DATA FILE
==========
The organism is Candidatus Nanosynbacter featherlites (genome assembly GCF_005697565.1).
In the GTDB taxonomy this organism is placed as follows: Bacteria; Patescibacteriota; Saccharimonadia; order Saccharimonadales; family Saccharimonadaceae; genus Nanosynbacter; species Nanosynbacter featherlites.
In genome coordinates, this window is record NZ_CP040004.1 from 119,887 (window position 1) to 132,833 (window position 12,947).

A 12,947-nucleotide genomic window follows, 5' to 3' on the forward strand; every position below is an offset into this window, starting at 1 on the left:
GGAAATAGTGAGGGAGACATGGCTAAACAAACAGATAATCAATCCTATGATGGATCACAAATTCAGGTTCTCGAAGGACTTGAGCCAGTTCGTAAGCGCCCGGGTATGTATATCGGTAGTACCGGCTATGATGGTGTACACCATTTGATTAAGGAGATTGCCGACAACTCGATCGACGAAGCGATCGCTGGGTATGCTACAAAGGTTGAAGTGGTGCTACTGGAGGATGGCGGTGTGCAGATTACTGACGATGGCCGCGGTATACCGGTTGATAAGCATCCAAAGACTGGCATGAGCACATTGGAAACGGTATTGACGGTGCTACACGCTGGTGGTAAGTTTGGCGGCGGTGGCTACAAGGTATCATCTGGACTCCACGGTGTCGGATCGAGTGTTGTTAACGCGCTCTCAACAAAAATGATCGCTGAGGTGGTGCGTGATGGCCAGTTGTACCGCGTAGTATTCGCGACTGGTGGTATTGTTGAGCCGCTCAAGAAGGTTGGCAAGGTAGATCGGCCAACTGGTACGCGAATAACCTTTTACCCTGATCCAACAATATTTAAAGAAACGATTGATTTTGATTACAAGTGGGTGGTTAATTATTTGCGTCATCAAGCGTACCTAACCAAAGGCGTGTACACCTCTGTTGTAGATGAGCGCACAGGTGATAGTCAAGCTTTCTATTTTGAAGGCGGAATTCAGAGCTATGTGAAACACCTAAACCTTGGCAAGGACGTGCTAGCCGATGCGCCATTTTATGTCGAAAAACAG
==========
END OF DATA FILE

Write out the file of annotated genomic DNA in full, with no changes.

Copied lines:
The organism is Candidatus Nanosynbacter featherlites (genome assembly GCF_005697565.1).
In the GTDB taxonomy this organism is placed as follows: Bacteria; Patescibacteriota; Saccharimonadia; order Saccharimonadales; family Saccharimonadaceae; genus Nanosynbacter; species Nanosynbacter featherlites.
In genome coordinates, this window is record NZ_CP040004.1 from 119,887 (window position 1) to 132,833 (window position 12,947).

A 12,947-nucleotide genomic window follows, 5' to 3' on the forward strand; every position below is an offset into this window, starting at 1 on the left:
GGAAATAGTGAGGGAGACATGGCTAAACAAACAGATAATCAATCCTATGATGGATCACAAATTCAGGTTCTCGAAGGACTTGAGCCAGTTCGTAAGCGCCCGGGTATGTATATCGGTAGTACCGGCTATGATGGTGTACACCATTTGATTAAGGAGATTGCCGACAACTCGATCGACGAAGCGATCGCTGGGTATGCTACAAAGGTTGAAGTGGTGCTACTGGAGGATGGCGGTGTGCAGATTACTGACGATGGCCGCGGTATACCGGTTGATAAGCATCCAAAGACTGGCATGAGCACATTGGAAACGGTATTGACGGTGCTACACGCTGGTGGTAAGTTTGGCGGCGGTGGCTACAAGGTATCATCTGGACTCCACGGTGTCGGATCGAGTGTTGTTAACGCGCTCTCAACAAAAATGATCGCTGAGGTGGTGCGTGATGGCCAGTTGTACCGCGTAGTATTCGCGACTGGTGGTATTGTTGAGCCGCTCAAGAAGGTTGGCAAGGTAGATCGGCCAACTGGTACGCGAATAACCTTTTACCCTGATCCAACAATATTTAAAGAAACGATTGATTTTGATTACAAGTGGGTGGTTAATTATTTGCGTCATCAAGCGTACCTAACCAAAGGCGTGTACACCTCTGTTGTAGATGAGCGCACAGGTGATAGTCAAGCTTTCTATTTTGAAGGCGGAATTCAGAGCTATGTGAAACACCTAAACCTTGGCAAGGACGTGCTAGCCGATGCGCCATTTTATGTCGAAAAACAG